MILAN — Marcolin SpA’s first-half financial results showed the Italian eyewear maker is weathering the difficult economy as the firm posted a net profit of 7.1 million euros, or $9.4 million, a slight decrease from profits of 7.5 million euros, or $9.9 million, in the same period last year. But sales in the first six months dropped 7.2 percent to 100 million euros, or $133 million.
Managing director and general manager Massimo Saracchi underscored that Marcolin remains profitable despite the recession. “Considering the continuing factors of uncertainty surrounding international markets, casting a shadow over short-term forecasts, we are braced for a particularly challenging third quarter with a recovery during the fourth,” said Saracchi. The executive also noted new eyewear collections under the Tod’s and Hogan brands will bow for spring-summer 2010 and will be launched in the fourth quarter. Revenues from these brands will appear in the fourth quarter.
Other brands in Marcolin’s portfolio include John Galliano, Tom Ford, Roberto Cavalli, Dsquared, Kenneth Cole and Montblanc. In July, Marcolin and Swarovski signed a five-year licensing agreement for sunglasses and prescription frames. The first sunglasses collection will debut for spring 2011, followed by prescription frames.
Marcolin said thecompany’s profits in the first half helped achieve “an improved financial management compared to the first half of 2008 — through the reduction of interest expenses on loans.” It also contributed to “the recording of deferred taxes, attributable to tax losses generated in previous periods by Marcolin USA which, given the company’s current profitability, have a strong potential for recovery.”
Earnings before interest, taxes, depreciation and amortization slipped to 11 million euros, or $14.6 million, from 16.2 million euros, or $24.7 million, in the first half of 2008. Dollar figures are converted at average exchange rates for the periods to which they refer.
The company said lower profit margins were “clearly attributable to the slump in sales.” Marcolin noted these figures were influenced by a lack of operational leverage, “a greater incidence of guaranteed minimums on licensing contracts, as well as costs related to investments made, in terms of both structure and sales activity, to fully exploit the forthcoming launch of the new recently purchased brands.”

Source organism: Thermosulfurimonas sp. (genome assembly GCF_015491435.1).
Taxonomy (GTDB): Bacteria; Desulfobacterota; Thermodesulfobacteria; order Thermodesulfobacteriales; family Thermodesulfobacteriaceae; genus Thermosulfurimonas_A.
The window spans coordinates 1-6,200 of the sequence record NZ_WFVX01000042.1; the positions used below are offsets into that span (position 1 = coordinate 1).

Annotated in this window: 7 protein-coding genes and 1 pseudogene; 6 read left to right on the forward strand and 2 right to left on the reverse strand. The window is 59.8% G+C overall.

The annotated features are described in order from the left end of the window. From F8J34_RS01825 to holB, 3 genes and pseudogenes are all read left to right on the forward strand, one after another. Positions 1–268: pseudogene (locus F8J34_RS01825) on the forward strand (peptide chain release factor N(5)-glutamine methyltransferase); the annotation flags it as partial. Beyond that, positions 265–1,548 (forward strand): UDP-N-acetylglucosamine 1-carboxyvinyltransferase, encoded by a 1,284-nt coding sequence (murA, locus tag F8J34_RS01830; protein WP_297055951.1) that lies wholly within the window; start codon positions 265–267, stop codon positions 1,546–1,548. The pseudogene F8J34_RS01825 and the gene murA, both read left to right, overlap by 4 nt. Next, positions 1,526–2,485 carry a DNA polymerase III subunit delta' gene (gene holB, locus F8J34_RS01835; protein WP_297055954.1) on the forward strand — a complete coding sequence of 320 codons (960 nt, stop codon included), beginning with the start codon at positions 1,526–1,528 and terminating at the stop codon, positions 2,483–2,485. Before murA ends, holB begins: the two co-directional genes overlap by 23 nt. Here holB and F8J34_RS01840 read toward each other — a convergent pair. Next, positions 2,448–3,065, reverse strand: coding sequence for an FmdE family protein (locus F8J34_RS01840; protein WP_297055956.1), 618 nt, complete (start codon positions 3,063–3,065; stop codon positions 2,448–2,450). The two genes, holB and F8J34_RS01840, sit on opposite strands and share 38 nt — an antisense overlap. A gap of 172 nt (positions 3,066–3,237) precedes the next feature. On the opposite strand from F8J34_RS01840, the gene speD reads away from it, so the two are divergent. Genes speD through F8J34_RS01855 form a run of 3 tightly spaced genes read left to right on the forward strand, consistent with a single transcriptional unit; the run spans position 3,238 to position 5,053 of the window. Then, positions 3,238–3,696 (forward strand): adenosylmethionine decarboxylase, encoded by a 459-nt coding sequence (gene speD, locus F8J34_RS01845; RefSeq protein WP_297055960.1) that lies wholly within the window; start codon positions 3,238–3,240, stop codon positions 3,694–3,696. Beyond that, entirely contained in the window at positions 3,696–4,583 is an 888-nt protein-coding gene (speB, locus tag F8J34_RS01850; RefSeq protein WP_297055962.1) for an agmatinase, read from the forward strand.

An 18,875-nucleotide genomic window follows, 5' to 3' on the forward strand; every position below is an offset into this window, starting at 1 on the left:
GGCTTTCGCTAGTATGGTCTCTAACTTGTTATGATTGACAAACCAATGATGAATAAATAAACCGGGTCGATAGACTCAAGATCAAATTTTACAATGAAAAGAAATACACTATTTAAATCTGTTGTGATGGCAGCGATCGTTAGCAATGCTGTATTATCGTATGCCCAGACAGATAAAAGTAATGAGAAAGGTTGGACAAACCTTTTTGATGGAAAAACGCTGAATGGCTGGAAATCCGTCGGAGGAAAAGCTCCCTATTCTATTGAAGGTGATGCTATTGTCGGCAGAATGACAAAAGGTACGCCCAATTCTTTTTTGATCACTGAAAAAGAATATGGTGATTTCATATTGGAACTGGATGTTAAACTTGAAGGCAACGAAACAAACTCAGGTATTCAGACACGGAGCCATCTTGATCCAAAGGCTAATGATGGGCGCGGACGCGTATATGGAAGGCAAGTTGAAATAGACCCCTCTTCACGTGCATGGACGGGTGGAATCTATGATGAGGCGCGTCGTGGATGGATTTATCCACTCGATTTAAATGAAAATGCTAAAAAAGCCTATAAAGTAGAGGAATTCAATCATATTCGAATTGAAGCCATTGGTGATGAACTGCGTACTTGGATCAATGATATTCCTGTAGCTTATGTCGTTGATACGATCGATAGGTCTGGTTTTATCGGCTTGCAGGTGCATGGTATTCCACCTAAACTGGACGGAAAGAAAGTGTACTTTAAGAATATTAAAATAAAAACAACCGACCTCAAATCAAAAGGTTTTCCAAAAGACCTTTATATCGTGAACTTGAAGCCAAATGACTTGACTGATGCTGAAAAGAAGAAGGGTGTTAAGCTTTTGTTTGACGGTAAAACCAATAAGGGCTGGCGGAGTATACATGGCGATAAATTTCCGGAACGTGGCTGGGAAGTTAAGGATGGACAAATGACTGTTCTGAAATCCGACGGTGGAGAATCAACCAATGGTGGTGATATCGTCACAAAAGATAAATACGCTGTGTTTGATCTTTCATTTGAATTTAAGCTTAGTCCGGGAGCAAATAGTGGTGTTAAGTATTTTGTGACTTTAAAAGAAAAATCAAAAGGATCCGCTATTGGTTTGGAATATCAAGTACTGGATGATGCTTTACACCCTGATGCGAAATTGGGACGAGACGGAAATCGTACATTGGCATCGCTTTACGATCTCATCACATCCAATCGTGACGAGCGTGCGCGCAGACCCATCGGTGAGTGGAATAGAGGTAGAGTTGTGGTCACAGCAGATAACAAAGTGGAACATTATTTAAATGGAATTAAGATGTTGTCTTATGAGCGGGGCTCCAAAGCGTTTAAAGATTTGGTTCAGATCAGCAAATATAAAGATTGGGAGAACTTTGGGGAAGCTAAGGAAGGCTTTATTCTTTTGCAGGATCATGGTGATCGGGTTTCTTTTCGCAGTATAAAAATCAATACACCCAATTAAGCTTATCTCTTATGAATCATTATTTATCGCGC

As of June 30, debt stood at 29.3 million euros, or $38.9 million, compared with 29.9 million euros, or $45.7 million, in the first half of 2008.
“Azzedine has been one of the biggest influences in my life. He has always been such a strong, loving, fatherly figure to me. I call him Papa. His designs are indescribably unique, they are pieces of art. He knew how to make the female form look its loveliest. I have so many memories of him; my favorite might be during my first show with him in Paris. He liked me and he wanted to help me get more work. He called all his friends at Kenzo and Comme des Garcons, and asked them to book me. They said, ‘But she can’t walk!’ And he said, ‘but she has such a great ass!' His friendship and support has been the great privilege of my career. I can't imagine life without him. Repose en paix mon Papa.” - @stephanieseymour tells @wwd. #wwdfashion (📷: @steveeichner) #alaia #azzedinealaia
Azzedine Alaïa, flanked by two of his closest friends, models Stephanie Seymour and Naomi Campbell.
He designed Seymour’s dress for her 1995 wedding to Peter Brant, and treated Campbell (who famously called him Papa), like a daughter. For more on the legendary designer, tap the link in bio. #wwdfashion #alaia #azzedinealaia
Azzedine Alaïa's “I-did-it-my-way” ethos stood out starkly at a time when brands are experimenting with consumer-facing fashion shows, coed formats and trans-seasonal collections – anything to perk up lackluster sales of ready-to-wear in an age of Insta-everything. “It’s not creation anymore. This becomes a purely industrial approach,” the late designer told WWD in an interview last year. “But anyway, the rhythm of collections is so stupid. It’s unsustainable. There are too many collections.” Read more about the iconic designer’s life and work on wwd.com, link in bio. #wwdfashion #azzedinealaia (📷: @WWD Archive, 1986) #alaia
Sneaker reselling app @goat’s latest exhibit, "The Greatest: New York," tells the story of New York's sneaker culture. To celebrate the exhibit, an intimate crowd gathered on Thursday night at the pop-up gallery space, located at Platform in Culver City, to hear guest speaker and illustrator @esymai talk about her own rise in streetwear and women in the business. "For me I'm just someone who is creative. I like to create things," said Chang. #wwdfashion
Azzedine Alaïa, one of the most iconic couturiers of the modern era whose body-con designs defined Eighties fashion, has died in Paris. The diminutive Tunisian-born designer, known for his structured knitted dresses with fitted waists and impeccably cut, figure-hugging second skin silhouettes was deeply admired by his peers, and counted supermodel Naomi Campbell - his adoptive daughter - among his inner circle, one of a gang of glamazons including Farida Khelfa, Carla Bruni and Stephanie Seymour who became ambassadors of his style. (📷: Alexandre Guirkinger) #wwdblast